Blizzard employees weigh costs and benefits of advocating boycott

A number of Activision Blizzard employees have explained to Axios why they're reluctant to advocate for a player boycott of the company’s games.

Activision Blizzard employees have spent the last few weeks rallying to action in the wake of the company’s combative response to a lawsuit filed by the State of California alleging that the company allowed a toxic culture of harassment and discrimination to fester, particularly at Blizzard Entertainment.

Organizing employees have condemned responses to the lawsuit from executive Fran Townsend and CEO Bobby Kotick, organized a walkout, and have promised further action to improve the work culture at Activision Blizzard. But according to a report in Axios, they aren’t quite ready to advocate for a consumer boycott at this time.

Axios’ Megan Farokhmanesh spoke with several anonymous Blizzard employees who argued that an effective boycott may do more harm than good for Blizzard employees. The theory in support of a boycott is that if Activision Blizzard’s financial numbers take a beating, executives will take notice and respond.

But employees aren’t so sure that logic holds up. "Even if a critical mass were reached, it's more likely to result in layoffs on the dev teams than any change in opinion or composition at the top,” one employee told Farokhmanesh.

Blizzard’s profit-sharing bonus structure means that employees could also lose a portion of their income if such boycotts were to impact the company’s revenue. One employee pointed out on Twitter that even just losing those bonuses could impact her ability to pay for childcare.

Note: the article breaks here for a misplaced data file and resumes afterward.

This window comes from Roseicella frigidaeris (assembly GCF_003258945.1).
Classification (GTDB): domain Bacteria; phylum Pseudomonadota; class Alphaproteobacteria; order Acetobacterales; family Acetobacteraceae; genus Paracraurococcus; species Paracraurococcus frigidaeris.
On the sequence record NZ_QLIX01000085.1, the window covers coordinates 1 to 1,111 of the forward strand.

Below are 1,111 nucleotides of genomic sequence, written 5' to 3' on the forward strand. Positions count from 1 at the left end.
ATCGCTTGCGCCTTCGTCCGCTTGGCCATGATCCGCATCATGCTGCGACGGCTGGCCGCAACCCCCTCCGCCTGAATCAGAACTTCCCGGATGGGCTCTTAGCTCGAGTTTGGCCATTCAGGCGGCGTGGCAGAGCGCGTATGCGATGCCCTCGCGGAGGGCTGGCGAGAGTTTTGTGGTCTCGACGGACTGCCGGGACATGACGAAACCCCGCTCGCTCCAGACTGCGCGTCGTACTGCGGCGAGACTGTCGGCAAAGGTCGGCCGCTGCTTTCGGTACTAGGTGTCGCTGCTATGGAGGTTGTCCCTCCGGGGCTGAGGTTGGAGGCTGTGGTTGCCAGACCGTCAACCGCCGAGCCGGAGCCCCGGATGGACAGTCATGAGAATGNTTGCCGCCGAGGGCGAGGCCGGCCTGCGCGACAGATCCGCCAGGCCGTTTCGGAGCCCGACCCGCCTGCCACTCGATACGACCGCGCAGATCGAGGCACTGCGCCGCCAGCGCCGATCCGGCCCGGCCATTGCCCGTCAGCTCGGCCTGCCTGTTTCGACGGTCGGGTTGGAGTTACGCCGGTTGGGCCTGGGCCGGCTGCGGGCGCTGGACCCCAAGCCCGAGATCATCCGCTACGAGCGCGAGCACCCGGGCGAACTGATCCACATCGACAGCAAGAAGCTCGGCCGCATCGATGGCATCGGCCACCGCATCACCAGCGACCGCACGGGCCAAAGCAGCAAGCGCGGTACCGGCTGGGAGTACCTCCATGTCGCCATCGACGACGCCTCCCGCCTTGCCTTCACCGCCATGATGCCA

Given the fears of retaliation expressed by organizing Activision Blizzard employees at the on-campus protest two weeks ago, it’s also not hard to see the company looking a boycott far more harshly than it would a work stoppage. Workers who openly call for a boycott might face internal backlash if the company is able to identify them.

Boycotts do sometimes play a part in resolving work disputes. Recently, striking Frito-Lay employees called for a boycott of snack and drink products sold by Frito-Lay owner Pepsi Co. while workers walked out of a Kansas factory where they were pulling 60-80 hour workweeks.

It’s also understandable why some players may want to spend their money elsewhere in the wake of the many stories that have emerged over the last few weeks. It’s hard to feel good about spending your money and feeling like it’s going to rewarding bad actors.

There’s no easy answer in this story. Workers at Activision Blizzard are the most at risk no matter how players spend their money, and still have a long road ahead before it’s clear if anything’s changed after the lawsuit.

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